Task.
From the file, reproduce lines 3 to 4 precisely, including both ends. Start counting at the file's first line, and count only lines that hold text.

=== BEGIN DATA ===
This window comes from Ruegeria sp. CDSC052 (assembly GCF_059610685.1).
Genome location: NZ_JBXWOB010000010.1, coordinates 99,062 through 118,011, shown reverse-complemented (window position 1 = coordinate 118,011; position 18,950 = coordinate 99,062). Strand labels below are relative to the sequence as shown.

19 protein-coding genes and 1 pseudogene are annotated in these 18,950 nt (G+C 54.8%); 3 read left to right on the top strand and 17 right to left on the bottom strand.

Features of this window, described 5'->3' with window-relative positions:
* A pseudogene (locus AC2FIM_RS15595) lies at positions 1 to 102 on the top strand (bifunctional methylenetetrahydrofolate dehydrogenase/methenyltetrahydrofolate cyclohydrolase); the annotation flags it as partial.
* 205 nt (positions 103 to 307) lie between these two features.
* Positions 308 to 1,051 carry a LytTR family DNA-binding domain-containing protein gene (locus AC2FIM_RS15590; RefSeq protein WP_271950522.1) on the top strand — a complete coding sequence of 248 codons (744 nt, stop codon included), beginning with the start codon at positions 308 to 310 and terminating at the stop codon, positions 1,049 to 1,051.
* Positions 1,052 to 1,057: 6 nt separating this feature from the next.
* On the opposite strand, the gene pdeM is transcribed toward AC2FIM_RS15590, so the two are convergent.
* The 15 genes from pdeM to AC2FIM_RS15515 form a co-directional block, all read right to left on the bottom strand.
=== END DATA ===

19 protein-coding genes and 1 pseudogene are annotated in these 18,950 nt (G+C 54.8%); 3 read left to right on the top strand and 17 right to left on the bottom strand.

Features of this window, described 5'->3' with window-relative positions: